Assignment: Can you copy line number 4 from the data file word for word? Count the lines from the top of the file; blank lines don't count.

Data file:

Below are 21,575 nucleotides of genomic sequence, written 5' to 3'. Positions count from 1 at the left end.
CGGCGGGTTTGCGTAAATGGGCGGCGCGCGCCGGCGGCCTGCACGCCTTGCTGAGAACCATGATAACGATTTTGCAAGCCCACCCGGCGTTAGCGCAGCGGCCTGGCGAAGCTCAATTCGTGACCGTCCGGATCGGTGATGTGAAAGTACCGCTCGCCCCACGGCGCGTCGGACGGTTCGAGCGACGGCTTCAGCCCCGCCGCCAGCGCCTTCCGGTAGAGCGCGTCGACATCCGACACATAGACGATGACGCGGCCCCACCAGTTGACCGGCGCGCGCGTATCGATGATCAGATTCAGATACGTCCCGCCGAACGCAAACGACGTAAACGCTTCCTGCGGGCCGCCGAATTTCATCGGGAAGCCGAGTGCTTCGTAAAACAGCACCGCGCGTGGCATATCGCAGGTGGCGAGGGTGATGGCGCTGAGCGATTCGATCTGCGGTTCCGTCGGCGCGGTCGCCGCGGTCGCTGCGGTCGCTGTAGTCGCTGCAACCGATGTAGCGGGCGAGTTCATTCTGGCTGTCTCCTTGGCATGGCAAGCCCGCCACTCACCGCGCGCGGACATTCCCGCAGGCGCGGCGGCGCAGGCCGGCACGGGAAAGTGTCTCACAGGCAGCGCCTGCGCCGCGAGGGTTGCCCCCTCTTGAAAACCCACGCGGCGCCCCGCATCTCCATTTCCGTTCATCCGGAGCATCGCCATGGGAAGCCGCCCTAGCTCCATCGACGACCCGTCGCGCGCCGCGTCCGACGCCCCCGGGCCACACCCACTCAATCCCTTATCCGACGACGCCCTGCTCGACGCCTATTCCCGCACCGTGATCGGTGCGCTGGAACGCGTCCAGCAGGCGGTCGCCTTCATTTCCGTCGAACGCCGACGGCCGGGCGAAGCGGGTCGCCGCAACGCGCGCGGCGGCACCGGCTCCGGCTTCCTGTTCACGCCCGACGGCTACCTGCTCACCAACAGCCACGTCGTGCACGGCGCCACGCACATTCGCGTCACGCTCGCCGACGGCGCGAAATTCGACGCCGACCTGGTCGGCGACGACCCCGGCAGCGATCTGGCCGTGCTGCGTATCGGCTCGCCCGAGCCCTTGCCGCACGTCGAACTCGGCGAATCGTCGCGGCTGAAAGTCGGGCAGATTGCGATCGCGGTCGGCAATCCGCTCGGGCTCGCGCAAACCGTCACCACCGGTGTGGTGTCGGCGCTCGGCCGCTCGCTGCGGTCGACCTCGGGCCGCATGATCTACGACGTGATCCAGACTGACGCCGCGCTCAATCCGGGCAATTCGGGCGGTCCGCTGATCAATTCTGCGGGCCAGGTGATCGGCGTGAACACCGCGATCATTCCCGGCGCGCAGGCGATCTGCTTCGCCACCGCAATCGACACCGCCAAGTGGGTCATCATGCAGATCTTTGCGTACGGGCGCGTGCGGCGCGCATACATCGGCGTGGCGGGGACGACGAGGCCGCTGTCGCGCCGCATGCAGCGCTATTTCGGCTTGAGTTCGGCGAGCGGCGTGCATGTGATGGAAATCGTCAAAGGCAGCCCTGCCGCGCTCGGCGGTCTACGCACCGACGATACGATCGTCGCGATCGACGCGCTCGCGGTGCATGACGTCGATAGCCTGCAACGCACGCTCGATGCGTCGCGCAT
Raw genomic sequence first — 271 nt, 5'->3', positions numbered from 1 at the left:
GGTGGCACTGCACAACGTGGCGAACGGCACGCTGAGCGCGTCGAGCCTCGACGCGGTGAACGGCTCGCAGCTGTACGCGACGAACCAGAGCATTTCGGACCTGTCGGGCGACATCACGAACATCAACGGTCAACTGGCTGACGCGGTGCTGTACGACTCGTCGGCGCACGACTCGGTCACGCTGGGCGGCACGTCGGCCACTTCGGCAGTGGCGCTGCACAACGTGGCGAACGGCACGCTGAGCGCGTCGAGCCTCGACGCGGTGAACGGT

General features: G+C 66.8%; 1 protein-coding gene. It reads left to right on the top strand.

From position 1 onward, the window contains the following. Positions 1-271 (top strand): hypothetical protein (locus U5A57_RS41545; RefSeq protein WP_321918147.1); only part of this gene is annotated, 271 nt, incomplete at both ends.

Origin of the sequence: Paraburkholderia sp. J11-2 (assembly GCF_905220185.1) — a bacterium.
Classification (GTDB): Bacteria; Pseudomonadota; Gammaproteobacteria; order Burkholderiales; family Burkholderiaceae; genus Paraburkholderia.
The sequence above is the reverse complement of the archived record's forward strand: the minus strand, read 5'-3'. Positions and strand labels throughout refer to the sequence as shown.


GGTGGCACTGCACAACGTGGCGAACGGCACGCTGAGCGCGTCGAGCCTCGACGCGGTGAACGGCTCGCAGCTGTACGCGACGAACCAGAGCATTTCGGACCTGTCGGGCGACATCACGAACATCAACGGTCAACTGGCTGACGCGGTGCTGTACGACTCGTCGGCGCACGACTCGGTCACGCTGGGCGGCACGTCGGCCACTTCGGCAGTGGCGCTGCACAACGTGGCGAACGGCACGCTGAGCGCGTCGAGCCTCGACGCGGTGAACGGT